Variability of Global Atmospheric CO2 Concentrations over Interannual to Multi-Decadal Timescales: A Linear Approximation

Wednesday, 17 December 2014
Weile Wang, CSUMB & NASA/AMES, Seaside, CA, United States, Ramakrishna R Nemani, NASA Ames Research Center, Moffett Field, CA, United States and Hirofumi Hashimoto, NASA-CSUMB, Sunnyvale, CA, United States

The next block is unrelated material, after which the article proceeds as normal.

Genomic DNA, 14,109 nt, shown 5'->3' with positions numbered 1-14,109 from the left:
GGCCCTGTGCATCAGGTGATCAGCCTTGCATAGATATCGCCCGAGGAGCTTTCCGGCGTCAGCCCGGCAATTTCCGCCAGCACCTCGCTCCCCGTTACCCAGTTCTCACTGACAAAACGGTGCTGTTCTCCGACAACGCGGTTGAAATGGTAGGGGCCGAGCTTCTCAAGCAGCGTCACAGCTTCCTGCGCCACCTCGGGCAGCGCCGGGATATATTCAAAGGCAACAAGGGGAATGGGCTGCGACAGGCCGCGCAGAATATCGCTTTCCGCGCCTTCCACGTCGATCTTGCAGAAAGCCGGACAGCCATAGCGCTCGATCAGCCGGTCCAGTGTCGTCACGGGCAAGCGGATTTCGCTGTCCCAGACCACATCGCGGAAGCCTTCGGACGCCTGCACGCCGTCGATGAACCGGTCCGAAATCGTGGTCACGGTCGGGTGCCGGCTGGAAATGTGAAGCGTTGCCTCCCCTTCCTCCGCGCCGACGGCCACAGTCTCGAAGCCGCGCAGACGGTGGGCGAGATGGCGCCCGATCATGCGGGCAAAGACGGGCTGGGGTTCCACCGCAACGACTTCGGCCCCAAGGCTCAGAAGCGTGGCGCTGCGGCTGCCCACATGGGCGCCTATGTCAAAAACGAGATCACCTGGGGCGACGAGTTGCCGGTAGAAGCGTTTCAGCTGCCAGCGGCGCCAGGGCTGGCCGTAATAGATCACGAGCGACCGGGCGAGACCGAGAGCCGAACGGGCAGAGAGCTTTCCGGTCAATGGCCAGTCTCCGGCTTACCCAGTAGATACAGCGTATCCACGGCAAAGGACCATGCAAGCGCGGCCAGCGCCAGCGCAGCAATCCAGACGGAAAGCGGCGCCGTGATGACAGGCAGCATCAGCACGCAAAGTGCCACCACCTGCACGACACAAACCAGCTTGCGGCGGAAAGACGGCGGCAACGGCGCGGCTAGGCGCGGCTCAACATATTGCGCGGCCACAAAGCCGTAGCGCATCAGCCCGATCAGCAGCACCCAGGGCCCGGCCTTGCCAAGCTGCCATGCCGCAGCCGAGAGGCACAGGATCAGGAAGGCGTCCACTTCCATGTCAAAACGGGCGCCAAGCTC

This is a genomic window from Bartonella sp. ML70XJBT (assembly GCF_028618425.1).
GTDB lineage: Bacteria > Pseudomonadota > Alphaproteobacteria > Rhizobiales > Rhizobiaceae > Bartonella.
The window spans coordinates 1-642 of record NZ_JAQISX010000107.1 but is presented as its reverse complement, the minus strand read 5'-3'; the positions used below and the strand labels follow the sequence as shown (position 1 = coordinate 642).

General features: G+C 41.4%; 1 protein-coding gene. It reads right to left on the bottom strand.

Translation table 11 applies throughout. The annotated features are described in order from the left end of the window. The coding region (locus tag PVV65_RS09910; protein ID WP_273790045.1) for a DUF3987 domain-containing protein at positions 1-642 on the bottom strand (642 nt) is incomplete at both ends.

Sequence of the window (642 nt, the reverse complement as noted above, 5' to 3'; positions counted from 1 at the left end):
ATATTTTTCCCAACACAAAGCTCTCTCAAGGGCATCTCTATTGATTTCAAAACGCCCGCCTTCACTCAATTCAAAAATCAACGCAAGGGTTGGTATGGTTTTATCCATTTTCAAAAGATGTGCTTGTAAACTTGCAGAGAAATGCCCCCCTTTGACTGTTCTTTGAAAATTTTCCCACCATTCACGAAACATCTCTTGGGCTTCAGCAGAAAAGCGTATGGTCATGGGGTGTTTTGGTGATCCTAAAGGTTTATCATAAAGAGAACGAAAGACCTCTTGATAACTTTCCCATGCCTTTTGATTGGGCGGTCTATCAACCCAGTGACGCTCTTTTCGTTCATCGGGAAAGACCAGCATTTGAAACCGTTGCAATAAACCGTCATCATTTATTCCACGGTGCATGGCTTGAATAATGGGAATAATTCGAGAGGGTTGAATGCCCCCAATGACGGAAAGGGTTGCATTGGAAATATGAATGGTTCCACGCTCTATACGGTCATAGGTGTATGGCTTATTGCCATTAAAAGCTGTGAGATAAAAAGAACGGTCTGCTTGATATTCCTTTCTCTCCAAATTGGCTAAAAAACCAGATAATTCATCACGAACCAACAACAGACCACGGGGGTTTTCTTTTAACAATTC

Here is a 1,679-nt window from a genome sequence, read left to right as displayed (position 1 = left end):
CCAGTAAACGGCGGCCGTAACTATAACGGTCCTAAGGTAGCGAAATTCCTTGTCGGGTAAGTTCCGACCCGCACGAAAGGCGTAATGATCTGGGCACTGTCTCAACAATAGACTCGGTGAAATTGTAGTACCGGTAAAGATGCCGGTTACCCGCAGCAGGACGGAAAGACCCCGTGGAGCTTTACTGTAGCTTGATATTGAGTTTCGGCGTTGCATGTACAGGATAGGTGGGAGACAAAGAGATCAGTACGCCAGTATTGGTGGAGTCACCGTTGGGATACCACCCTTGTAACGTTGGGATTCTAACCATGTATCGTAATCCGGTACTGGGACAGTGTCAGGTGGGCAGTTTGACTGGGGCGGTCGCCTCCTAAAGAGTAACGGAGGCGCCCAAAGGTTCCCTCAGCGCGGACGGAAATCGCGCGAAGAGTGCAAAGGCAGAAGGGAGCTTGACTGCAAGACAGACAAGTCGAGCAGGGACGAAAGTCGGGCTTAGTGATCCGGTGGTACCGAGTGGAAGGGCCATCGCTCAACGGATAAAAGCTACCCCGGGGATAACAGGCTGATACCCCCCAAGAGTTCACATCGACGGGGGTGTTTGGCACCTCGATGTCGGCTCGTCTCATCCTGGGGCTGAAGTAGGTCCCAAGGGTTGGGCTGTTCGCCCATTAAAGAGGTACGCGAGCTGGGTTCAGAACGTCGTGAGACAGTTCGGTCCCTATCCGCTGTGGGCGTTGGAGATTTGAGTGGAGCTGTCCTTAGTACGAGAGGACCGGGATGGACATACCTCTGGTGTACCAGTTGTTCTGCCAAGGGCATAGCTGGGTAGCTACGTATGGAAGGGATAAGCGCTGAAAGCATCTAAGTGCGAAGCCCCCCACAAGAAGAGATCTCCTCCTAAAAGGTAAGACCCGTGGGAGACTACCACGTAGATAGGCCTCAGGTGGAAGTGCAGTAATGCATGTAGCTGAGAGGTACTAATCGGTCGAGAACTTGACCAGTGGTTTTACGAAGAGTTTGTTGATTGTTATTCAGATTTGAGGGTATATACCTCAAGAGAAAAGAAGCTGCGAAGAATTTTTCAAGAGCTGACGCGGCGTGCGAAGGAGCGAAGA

The Keeling curve, which shows the rapidly increasing atmospheric carbon dioxide concentration since 1958, is one of the most important scientific findings of our time – yet a full and detailed understanding of the curve and its variations is still to be achieved. At year-to-year time scales, for instance, the annual growth rate of the Keeling curve have long been linked to variations of the natural climate-carbon system. But questions remain about what (ocean versus land), where (tropics versus mid-high latitudes) and how (e.g., temperature versus precipitation) different drivers affect the observed variability. At longer (multidecadal) timescales, on the other hand, the growths of atmospheric CO2 concentration have almost been constantly proportional (by the so-called “airborne fraction”) to the corresponding anthropogenic emissions. This study reviews the literature on these questions and presents a box model to describe carbon exchanges between the atmosphere and the surface reservoirs under the disturbances of anthropogenic emissions as well as global climate changes. The results show that the simple linear model can successfully simulate the observed changes/variations of the atmospheric CO2 concentration and its growth rate across interannual to multi-decadal time scales.